The Board of Commissioners of Currency of Ceylon, Thomas Cooke travelers cheques, American Express Travelers cheques, which also used the currency board principle has never depreciated against the currencies they were anchored to like soft-pegged bank with open market operations. (Colombo/Dec06/2021)

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Sri Lanka India industrial zone around Trinco, maritime links mooted

ECONOMYNEXT – Sri Lanka’s Ports Minister Nimal Siripala de Silva had highlighted the desire of both the Governments to work closely to develop the industrial zone at Trincomalee, after accepting an invitation to participate in a maritime summit.

The Global Maritime India Summit (GMIS) will be held in India from October 17-19, 2023 at Mumbai where Sri Lanka has been invited at a partner country.

At a curtain raiser event on September 22, India’s High Commissioner in Colombo, Gopal Baglay had said both countries were working on enhancing sea connectivity according to a vision document launched during a recent visit of the President of Sri Lanka to India.

Minister de Silva will lead a delegation from Sri Lanka to the summit.

Secretary to the Ministry of Ports, Shipping and Waterways, Government of India, T K Ramachandran said the Global Maritime India Summit aims strengthen the Indian maritime economy by promoting global and regional partnerships and facilitating investments.

The event will give an opportunity to the Government of Sri Lanka to attracting greater investment from India in development of its maritime infrastructure, Ramachandran said.

It will also facilitate greater business to business interactions. (Colombo/Sept24/2023)

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Sri Lanka brings back import para tariff on milk

ECONOMYNEXT – Sri Lanka has brought back an import para tariff called the Ports and Airports Levy, to several grades of milk powder.

Milk powder has been removed from a list of PAL exemptions, making them liable for a 10 percent tax.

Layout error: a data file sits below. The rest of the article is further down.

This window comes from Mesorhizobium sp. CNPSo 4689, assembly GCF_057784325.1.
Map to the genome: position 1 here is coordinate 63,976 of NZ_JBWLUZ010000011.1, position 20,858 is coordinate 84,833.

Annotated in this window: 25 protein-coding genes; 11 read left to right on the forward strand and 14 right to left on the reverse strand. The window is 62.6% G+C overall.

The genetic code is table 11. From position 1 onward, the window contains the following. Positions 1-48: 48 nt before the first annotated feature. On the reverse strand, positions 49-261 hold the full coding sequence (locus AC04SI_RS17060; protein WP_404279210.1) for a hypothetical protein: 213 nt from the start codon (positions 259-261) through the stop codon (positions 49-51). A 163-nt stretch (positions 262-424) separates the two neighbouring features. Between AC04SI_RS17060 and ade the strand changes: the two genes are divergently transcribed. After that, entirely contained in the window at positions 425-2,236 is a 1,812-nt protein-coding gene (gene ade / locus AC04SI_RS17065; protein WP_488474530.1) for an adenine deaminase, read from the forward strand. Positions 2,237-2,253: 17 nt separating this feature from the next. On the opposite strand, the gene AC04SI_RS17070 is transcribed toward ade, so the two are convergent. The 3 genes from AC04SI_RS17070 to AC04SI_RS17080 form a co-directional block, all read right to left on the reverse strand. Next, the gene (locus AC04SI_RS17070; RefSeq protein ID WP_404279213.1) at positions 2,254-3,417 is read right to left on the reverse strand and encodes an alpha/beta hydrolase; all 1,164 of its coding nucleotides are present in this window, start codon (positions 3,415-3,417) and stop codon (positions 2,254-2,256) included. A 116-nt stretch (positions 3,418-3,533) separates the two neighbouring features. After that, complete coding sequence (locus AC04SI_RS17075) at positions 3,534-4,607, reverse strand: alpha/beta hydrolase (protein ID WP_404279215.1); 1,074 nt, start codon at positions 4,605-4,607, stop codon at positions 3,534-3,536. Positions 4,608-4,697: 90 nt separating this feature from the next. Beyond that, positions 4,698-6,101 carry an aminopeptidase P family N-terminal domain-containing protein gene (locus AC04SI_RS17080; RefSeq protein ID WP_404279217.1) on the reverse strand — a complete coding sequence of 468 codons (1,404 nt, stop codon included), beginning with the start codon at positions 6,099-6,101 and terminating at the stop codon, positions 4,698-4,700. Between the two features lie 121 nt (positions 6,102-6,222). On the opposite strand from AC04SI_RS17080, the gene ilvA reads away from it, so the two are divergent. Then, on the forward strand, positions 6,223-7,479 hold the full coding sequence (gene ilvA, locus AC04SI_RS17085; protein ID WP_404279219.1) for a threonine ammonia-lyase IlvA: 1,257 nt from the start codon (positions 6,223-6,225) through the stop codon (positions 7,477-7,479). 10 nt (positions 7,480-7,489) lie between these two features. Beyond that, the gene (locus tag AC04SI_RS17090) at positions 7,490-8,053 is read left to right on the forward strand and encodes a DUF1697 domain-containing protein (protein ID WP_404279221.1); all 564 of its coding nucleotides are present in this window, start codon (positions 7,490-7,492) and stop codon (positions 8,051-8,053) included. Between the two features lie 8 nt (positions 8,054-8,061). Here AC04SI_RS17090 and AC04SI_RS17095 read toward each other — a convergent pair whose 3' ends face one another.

The PAL para tariffs are also a contentious issue in terms of export competitiveness, and the government has previously given undertakings that they will be eliminated.

Trade freedoms of the poor figure in an IMF/World bank reform program with the governments.

Milk is a protein rich food, in a country where children of poor families are facing stunting and malnutrition.

Economic nationalism is seen at high levels in food, with several businessmen are pushing for trade protection, amid an overall autarkist (self-sufficiency) ideology, going directly against policies followed in East Asia, which the same as hold up as examples.

Sri Lanka keeps dairy product prices up ostensibly to bring profits to a domestic dairy company and farmers.

Sri Lanka also keeps maize prices up, ostensibly to give profits to farmers and collectors. (Colombo/Sept22/2023)

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Sri Lanka govt warns liquor manufacturers: pay defaulted tax or lose licence

ECONOMYNEXT – Sri Lanka government which is struggling to raise the state revenue despite   higher taxes, has warned liquor manufacturers to pay defaulted taxes or lose their licence.

The government is now getting tough with past tax defaulters amid concerns over falling short of this year’s revenue target agreed with the International Monetary Fun (IMF).

“Liquor manufacturing firms owe us 660 crore rupees (6.6 billion rupees),” Siyambalapitiya told  reporters on Thursday (21).

“Most of this or around a third is the only excise tax amount to be paid. The rest is penalty. If a liquor manufacturer does not pay on time, we impose a penalty of 3 percent per month This means 36 percent (penalty) per annum,” he said.

“We have given them deadline to repay the basic excise taxes. If they don’t pay, we will cancel their licence.”

President Ranil Wickremesinghe’s government committed an ambitious revenue target among many other reforms to the International Monetary Fund (IMF) in return to a $3 billion loan package.

However, the revenue could face a short fall of 100 billion rupees, State Finance Minister Ranjith Siyambalapitiya has said.

A new Central Bank Act also has legally prevented the government of printing money at its discretion as  in the past.  (Colombo/September 24/2023)